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Toronto, Ontario, Canada
"To take a photograph is to align the head, the eye and the heart. It's a way of life." ~ Henri Cartier-Bresson

Tuesday, May 24, 2011

Photographer Profile ~ Henri Cartier-Bresson

Henri Cartier-Bresson (1908–2004) is one of the most original, accomplished, influential, and beloved figures in the history of photography. His inventive work of the early 1930s helped define the creative potential of modern photography, and his uncanny ability to capture life on the run made his work synonymous with “the decisive moment”—the title of his first major book. 

After World War II (most of which he spent as a prisoner of war) and his first museum show (at MoMA in 1947), he joined Robert Capa and others in founding the Magnum photo agency, which enabled photojournalists to reach a broad audience through magazines such as Life while retaining control over their work.

 In the decade following the war, Cartier-Bresson produced major bodies of photographic reportage on India and Indonesia at the time of independence, China during the revolution, the Soviet Union after Stalin’s death, the United States during the postwar boom, and Europe as its old cultures confronted modern realities. For more than twenty-five years, he was the keenest observer of the global theater of human affairs—and one of the great portraitists of the twentieth century. ~ via MoMA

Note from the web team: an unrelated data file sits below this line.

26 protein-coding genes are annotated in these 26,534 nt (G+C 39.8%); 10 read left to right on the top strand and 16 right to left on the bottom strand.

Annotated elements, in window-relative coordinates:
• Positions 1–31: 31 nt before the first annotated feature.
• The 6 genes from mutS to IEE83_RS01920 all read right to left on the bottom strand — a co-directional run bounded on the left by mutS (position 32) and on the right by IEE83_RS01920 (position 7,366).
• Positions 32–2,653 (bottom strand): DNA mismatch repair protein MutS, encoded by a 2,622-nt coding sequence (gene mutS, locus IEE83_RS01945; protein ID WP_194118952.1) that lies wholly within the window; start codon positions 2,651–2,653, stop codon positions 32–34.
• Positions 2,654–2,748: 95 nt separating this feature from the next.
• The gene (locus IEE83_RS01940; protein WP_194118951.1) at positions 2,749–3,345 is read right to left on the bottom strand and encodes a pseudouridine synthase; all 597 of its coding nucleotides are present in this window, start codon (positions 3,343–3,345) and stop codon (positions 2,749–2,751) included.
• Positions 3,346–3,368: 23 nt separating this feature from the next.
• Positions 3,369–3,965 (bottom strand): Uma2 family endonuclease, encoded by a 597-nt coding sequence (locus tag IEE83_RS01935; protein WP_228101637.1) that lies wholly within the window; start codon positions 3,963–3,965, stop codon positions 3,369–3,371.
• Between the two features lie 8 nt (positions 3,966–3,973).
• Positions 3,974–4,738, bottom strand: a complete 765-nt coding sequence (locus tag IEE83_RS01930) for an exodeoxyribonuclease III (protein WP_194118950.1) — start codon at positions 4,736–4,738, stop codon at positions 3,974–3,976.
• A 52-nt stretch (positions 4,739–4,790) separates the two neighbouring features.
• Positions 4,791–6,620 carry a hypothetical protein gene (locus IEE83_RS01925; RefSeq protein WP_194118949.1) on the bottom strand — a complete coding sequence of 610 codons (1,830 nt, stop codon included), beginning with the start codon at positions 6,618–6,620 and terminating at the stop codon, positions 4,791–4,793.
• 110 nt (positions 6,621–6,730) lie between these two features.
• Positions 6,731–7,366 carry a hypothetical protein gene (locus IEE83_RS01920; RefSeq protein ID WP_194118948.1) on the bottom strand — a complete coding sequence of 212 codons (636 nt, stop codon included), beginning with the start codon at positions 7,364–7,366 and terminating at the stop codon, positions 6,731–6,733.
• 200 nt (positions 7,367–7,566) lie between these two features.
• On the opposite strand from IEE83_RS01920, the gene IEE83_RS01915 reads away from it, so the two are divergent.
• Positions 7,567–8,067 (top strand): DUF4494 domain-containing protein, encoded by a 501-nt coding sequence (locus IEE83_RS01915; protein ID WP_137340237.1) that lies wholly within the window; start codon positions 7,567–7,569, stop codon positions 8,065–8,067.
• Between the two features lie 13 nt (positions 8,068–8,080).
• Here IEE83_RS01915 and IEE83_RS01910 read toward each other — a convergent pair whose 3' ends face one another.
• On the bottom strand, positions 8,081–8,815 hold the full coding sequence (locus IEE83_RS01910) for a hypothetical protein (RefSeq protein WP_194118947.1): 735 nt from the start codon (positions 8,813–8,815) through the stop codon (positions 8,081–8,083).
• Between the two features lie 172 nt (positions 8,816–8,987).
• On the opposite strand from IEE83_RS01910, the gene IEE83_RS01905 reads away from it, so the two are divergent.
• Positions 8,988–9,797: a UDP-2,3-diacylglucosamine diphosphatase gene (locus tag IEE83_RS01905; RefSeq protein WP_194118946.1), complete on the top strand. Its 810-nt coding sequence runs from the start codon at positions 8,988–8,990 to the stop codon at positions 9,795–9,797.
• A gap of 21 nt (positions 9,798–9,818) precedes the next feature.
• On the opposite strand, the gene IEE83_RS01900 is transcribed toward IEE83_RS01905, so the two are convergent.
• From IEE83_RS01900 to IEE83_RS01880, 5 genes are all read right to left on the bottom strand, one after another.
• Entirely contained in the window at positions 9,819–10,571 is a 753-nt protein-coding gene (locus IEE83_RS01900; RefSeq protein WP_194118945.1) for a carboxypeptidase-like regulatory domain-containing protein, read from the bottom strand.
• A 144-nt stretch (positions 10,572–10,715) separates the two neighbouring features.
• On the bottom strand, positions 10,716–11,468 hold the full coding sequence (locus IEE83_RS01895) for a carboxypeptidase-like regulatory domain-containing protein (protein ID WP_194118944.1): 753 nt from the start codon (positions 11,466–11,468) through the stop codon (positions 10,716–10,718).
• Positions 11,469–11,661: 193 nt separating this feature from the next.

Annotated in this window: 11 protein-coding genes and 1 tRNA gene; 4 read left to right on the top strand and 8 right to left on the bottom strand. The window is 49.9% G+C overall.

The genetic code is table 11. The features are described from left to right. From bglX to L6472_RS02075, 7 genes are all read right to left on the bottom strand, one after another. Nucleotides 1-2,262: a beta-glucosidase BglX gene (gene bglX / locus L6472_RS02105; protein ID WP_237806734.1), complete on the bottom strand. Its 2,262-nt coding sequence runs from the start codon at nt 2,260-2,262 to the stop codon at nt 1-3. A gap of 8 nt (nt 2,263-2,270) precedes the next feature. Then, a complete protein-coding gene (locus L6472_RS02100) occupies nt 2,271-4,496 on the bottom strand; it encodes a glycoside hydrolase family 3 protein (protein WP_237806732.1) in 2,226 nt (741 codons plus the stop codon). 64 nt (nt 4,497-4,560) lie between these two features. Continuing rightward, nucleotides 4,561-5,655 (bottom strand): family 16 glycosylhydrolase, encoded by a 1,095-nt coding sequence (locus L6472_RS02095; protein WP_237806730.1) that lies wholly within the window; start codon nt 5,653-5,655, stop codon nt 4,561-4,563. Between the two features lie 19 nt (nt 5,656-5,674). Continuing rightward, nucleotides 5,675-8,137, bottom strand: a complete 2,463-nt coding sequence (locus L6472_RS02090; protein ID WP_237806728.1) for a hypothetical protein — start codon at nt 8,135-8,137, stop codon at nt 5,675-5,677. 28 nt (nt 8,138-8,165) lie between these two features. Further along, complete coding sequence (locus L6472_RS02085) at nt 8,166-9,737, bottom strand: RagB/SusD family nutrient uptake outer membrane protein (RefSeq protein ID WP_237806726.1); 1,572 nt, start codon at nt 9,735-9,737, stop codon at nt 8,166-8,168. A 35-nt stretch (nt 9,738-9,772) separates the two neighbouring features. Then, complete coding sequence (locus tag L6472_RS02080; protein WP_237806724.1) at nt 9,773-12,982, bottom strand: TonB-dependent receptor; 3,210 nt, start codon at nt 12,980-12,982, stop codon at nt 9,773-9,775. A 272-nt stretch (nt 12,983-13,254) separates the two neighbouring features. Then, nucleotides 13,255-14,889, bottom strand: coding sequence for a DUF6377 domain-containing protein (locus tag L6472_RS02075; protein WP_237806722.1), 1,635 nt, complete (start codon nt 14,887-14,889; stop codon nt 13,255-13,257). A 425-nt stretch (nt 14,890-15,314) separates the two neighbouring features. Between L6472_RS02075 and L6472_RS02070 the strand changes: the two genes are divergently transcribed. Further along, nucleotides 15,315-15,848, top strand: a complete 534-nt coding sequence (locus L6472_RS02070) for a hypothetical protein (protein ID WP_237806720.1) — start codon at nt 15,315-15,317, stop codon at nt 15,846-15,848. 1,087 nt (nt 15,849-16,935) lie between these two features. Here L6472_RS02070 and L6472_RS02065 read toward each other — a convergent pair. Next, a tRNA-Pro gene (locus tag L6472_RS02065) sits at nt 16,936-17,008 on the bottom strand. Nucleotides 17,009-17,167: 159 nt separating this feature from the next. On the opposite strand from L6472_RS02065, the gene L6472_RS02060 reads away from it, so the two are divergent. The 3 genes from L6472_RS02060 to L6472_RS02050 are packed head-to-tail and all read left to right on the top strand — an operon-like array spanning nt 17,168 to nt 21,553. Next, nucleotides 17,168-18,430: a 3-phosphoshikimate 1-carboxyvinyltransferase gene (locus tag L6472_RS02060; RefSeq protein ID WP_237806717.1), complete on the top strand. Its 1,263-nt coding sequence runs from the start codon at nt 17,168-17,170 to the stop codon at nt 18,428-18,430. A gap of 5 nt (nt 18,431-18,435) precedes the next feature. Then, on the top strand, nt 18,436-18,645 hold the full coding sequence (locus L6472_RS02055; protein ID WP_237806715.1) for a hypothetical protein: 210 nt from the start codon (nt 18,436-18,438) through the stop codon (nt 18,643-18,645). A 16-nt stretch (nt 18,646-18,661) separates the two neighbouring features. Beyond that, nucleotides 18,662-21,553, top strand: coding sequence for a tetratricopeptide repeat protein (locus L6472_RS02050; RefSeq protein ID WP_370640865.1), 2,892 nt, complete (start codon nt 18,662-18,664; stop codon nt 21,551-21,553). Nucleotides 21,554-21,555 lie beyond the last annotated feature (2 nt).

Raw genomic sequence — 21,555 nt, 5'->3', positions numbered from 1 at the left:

"To photograph is to hold one's breath, when all faculties converge to capture fleeting reality. It's at that precise moment that mastering an image becomes a great physical and intellectual joy." 

 Henri Cartier-Bresson is in the middle

Cartier-Bresson's First Leica

Serbia. Bass player on the road Belgrade-Kraljevo, to play at a village festival near Rudnick. Yugoslavia 1965
Italy, 1933

Alberto GIACOMETTI, at his home. 1961


 Dieppe, France, 1926

Prostitute, Calle Cuauhtemoctzin
Mexico City, 1934

Sculpter Alberto Giacometti by Cartier-Bresson Photo.

The Decisive Moment: Photography by Henri 

Watch this fantastic interview with the master himself  ~ Henri Cartier-Bresson. Introduced by Richard Avedon

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